ASCE - GSP 323
IFCEE 2021: Installation, Testing, and Analysis of Deep Foundations
|Publication Date:||1 January 2021|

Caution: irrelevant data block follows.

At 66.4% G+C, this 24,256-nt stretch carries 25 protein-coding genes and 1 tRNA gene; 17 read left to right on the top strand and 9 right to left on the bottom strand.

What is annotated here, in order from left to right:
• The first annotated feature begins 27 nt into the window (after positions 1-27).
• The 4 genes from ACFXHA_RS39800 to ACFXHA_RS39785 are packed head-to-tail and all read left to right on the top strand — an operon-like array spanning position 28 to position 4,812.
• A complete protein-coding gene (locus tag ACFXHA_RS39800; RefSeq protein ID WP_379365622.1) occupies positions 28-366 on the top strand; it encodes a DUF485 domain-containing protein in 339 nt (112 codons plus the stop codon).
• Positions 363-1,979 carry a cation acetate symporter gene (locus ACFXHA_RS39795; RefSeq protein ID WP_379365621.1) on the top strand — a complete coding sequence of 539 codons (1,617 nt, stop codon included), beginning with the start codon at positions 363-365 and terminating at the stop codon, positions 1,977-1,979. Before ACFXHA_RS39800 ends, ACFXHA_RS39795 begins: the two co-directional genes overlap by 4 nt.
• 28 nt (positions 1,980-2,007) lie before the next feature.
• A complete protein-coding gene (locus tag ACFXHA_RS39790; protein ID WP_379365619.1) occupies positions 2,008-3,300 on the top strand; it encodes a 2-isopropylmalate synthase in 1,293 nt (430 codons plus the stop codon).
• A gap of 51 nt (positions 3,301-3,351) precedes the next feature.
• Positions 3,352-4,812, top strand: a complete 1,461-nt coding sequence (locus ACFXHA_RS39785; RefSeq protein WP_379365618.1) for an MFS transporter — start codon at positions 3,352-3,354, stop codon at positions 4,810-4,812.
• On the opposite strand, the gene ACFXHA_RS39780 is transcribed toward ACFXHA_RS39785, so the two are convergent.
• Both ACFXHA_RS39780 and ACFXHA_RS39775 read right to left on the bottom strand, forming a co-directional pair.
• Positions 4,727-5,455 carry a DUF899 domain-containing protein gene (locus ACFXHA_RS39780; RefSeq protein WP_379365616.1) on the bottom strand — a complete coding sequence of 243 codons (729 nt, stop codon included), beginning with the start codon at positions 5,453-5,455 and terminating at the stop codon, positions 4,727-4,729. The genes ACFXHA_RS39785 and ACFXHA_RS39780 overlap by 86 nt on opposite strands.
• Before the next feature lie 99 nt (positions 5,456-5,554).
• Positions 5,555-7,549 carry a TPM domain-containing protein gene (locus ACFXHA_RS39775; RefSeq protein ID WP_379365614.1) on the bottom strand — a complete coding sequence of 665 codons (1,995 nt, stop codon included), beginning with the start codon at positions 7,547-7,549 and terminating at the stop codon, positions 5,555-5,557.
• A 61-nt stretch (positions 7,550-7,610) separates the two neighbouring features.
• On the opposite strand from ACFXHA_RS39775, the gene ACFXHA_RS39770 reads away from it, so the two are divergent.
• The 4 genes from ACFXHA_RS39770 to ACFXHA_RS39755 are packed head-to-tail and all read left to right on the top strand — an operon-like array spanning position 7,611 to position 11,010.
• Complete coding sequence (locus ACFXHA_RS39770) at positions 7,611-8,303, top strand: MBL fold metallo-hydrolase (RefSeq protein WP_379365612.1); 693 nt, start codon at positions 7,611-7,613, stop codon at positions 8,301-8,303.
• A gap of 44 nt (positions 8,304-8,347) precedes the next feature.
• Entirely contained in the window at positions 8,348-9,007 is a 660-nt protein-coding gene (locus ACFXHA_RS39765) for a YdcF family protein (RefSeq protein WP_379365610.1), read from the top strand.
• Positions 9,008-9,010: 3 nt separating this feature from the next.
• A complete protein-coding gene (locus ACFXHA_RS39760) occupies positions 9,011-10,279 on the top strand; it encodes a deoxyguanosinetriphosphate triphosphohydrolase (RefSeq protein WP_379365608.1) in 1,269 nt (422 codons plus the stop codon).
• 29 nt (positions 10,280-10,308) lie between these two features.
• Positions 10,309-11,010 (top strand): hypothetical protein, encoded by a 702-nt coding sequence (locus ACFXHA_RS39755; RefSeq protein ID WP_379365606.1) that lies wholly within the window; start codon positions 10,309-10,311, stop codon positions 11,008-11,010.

Piles socketed into rock are frequently utilized to carry large loads from long-span bridges and high-rise buildings into solid ground. The pile design is derived from internal shear and moment magnitudes following code recommendation and numerical predictions. Little experimental data exist to validate code prescriptions and design assumptions for piles embedded in rock. To help alleviate the lack of large-scale test data, the lateral response behavior of three 18-in. diameter, 16 ft long, reinforced concrete piles was evaluated. The pile specimens were embedded in a layer of loose sand and fixed in "rock-sockets," simulated through high strength concrete. The construction sequence simulated soil-pile interface stress conditions of drilled shafts. The pile reinforcement varied to satisfy the internal reaction forces per (1) code requirements, (2) analytical SSI predictions, and (3) structural demands only. The pile specimens were tested to complete structural failure and excavated thereafter. Internal instrumentation along with crack patterns suggested a combined shear-flexural failure, but do not support the theoretically predicted amplification and de-amplification of shear and moment forces at the boundary, respectively.